Tuesday, April 21, 2015

Sticks and dust and bugs and hot, hot water!

I've started using some spotted gum branches in my wall hangings. I've never used spotted gum before, and one thing I have noticed about it is that it can be a bit buggy. If there's one thing you don't want to see as a person working with timber, it's this:
This branch, which had been sitting on top of my workroom cupboard for a month or so, ejected the most wonderful pile of borer dust, and got me thinking. Specifically, "Oh no!"

Until recently, I've only ever been using casuarina or she-oak branches in my wall hangings. I harvest them green and allow them to dry naturally for many months before stripping off the bark, and I've never seen any sign whatsoever of insect infestation. Perhaps the casuarina is naturally repellant, but there's been no sawdust or telltale 'exit' holes.
Green-harvested casuarina sticks. Dried naturally.
Now that I no longer live close to a reliable source of casuarina (waaah!), I've been eyeing off the timber to be found locally - here on the shoulder of Mount Coot-tha in Brisbane, it's predominantly eucalyptus, and we've loads of trees in our garden, regularly shedding lovely sticks. I've been casting lots of plaster gumnuts lately, so it's a natural progression to start using gum branches - if only it weren't so full of borer! It seems that borers love spotted gum, and it doesn't seem to matter whether the timber is green or dry - it's all full of holes.

Now, I love the holes. I do. They tell a story and can leave some lovely markings on the surface of the timber. But it would be pretty poor form of me to pass on some hungry passengers in a work that someone may purchase from me... eeek!

Much research on woodworking forums ensued. It seems that the most reliable way of ensuring that any timber-munching critters (and their eggs) are dead is to heat treat the timber. Big mills do this in 'kilns' which, these days, are actually giant industrial microwaves. Some woodworkers rig up  wood-fired 'kilns' where the timber can be baked. Some bugs can be killed by freezing, although the northern hemisphere people scoff at that idea - for don't their bugs come back every year after being under ice for months? Some treat their wood using steam. Others swear by boiling - and this is the solution I'm going with. Just a few weeks ago, C said to me, "I'm going to sell my mum's old copper on Gumtree, unless you want it?" At that exact moment I was boiling up a test batch on our gas stove in my biggest and most expensive saucepan!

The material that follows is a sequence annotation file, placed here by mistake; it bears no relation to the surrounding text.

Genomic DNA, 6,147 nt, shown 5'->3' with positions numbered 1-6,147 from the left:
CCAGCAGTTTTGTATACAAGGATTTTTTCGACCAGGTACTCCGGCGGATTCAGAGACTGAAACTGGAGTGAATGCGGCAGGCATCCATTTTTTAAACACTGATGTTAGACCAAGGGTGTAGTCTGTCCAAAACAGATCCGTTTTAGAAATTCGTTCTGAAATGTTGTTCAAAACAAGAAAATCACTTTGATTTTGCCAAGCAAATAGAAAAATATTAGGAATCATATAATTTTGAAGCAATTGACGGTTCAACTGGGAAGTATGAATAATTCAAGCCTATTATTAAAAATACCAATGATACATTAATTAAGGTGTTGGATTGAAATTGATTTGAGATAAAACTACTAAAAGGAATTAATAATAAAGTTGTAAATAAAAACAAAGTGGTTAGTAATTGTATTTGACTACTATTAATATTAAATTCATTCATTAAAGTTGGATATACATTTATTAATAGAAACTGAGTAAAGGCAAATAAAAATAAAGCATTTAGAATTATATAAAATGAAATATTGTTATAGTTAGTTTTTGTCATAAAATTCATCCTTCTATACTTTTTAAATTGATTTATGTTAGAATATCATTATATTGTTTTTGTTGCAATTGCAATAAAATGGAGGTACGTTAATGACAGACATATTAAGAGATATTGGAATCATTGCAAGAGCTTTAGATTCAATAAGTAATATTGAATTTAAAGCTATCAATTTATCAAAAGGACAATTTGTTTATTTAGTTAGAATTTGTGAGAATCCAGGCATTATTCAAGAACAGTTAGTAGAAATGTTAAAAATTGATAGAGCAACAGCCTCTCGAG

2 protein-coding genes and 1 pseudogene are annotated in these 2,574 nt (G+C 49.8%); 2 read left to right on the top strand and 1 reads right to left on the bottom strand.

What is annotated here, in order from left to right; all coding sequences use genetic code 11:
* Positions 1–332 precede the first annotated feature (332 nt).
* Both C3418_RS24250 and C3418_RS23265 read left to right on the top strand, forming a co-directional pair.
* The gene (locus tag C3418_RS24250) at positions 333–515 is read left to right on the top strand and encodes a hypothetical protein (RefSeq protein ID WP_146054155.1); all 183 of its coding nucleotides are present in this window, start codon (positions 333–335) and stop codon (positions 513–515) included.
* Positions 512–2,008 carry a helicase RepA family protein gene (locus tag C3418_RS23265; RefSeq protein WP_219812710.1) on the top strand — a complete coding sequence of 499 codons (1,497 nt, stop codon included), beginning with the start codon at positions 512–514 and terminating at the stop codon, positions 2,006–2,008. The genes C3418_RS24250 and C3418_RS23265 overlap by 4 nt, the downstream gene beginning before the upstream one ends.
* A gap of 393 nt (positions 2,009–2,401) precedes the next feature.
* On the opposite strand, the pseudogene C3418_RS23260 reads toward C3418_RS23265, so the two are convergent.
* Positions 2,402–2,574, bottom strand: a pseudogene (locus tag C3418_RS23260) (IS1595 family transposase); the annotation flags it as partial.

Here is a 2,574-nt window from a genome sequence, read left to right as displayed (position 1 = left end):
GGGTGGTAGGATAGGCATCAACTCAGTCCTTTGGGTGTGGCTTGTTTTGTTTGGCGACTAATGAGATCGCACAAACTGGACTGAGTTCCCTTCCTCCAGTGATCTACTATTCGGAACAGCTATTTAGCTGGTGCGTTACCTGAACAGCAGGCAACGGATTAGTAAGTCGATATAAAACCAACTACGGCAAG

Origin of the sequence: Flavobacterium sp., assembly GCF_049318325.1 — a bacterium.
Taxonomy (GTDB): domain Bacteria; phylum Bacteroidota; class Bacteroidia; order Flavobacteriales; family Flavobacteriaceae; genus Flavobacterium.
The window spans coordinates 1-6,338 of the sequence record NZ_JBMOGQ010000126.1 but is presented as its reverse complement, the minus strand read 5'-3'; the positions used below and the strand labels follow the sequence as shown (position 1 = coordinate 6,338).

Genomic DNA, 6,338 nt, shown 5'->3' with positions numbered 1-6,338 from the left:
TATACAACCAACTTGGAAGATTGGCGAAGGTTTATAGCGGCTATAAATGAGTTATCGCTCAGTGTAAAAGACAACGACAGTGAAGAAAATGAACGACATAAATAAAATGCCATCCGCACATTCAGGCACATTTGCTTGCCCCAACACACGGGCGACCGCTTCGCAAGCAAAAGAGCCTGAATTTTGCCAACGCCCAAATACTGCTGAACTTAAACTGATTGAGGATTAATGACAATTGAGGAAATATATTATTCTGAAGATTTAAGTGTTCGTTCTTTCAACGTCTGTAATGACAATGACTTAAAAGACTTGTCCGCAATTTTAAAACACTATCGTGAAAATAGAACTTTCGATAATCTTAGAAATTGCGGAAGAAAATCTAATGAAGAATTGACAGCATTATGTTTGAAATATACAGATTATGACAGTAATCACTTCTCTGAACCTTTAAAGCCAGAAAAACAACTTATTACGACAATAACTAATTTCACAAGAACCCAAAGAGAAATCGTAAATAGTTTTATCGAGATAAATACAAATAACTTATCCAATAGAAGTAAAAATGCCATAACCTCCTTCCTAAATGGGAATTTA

So, the copper has been fired up quite a few times since then. It's basically a very large electric coffee urn, and it fits loads of sticks in it at once!
The general gist of heat treating timber is that it needs to be kept at boiling temperature for at least an hour and a half. Super easy! And the smell... it's incredible. A steamy gummy tang (curiously, nothing like eucalyptus oil) whenever I open the lid. Afterwards, the water is stained a dark brown colour (from the tannins in the timber, I think) which I imagine could be used to dye something... I may try that in some future batch!

For my new gumnut wall hangings that I am working on (which use the thicker branches in the photo above) I then dunk the sticks in a mild bleach bath. After a soak, this gives them a lovely pale glowing quality that I'm really enjoying working with... stay tuned for an Etsy shop update in the coming weeks!
Incidentally, my gumnut stick bunches in my Etsy shop are now heat treated, too. Previously, I've found that these smaller sticks tend to break when I'm sanding them, if they have been weakened by having a borer munch through them. So, I've been able to weed any possible passengers out - the heat treating will doubly ensure that any critters are inactive!